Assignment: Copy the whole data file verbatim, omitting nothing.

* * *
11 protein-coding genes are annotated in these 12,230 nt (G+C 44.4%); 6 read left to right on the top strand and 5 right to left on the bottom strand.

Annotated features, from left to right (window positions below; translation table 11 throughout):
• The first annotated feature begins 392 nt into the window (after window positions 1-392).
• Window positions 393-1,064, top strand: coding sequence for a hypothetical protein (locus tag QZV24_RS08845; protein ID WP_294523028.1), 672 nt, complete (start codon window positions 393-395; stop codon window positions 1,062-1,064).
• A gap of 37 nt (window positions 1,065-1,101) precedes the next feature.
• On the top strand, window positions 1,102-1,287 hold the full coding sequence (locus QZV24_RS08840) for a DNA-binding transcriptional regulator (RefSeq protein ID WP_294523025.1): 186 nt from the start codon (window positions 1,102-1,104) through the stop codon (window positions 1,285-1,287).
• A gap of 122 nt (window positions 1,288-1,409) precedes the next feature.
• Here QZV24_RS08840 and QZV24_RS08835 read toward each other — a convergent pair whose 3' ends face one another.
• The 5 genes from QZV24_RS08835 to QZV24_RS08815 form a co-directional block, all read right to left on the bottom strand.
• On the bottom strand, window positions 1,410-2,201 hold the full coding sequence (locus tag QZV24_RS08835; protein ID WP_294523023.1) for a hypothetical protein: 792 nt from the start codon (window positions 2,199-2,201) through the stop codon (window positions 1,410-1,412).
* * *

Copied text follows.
11 protein-coding genes are annotated in these 12,230 nt (G+C 44.4%); 6 read left to right on the top strand and 5 right to left on the bottom strand.

Annotated features, from left to right (window positions below; translation table 11 throughout):
• The first annotated feature begins 392 nt into the window (after window positions 1-392).
• Window positions 393-1,064, top strand: coding sequence for a hypothetical protein (locus tag QZV24_RS08845; protein ID WP_294523028.1), 672 nt, complete (start codon window positions 393-395; stop codon window positions 1,062-1,064).
• A gap of 37 nt (window positions 1,065-1,101) precedes the next feature.
• On the top strand, window positions 1,102-1,287 hold the full coding sequence (locus QZV24_RS08840) for a DNA-binding transcriptional regulator (RefSeq protein ID WP_294523025.1): 186 nt from the start codon (window positions 1,102-1,104) through the stop codon (window positions 1,285-1,287).
• A gap of 122 nt (window positions 1,288-1,409) precedes the next feature.
• Here QZV24_RS08840 and QZV24_RS08835 read toward each other — a convergent pair whose 3' ends face one another.
• The 5 genes from QZV24_RS08835 to QZV24_RS08815 form a co-directional block, all read right to left on the bottom strand.
• On the bottom strand, window positions 1,410-2,201 hold the full coding sequence (locus tag QZV24_RS08835; protein ID WP_294523023.1) for a hypothetical protein: 792 nt from the start codon (window positions 2,199-2,201) through the stop codon (window positions 1,410-1,412).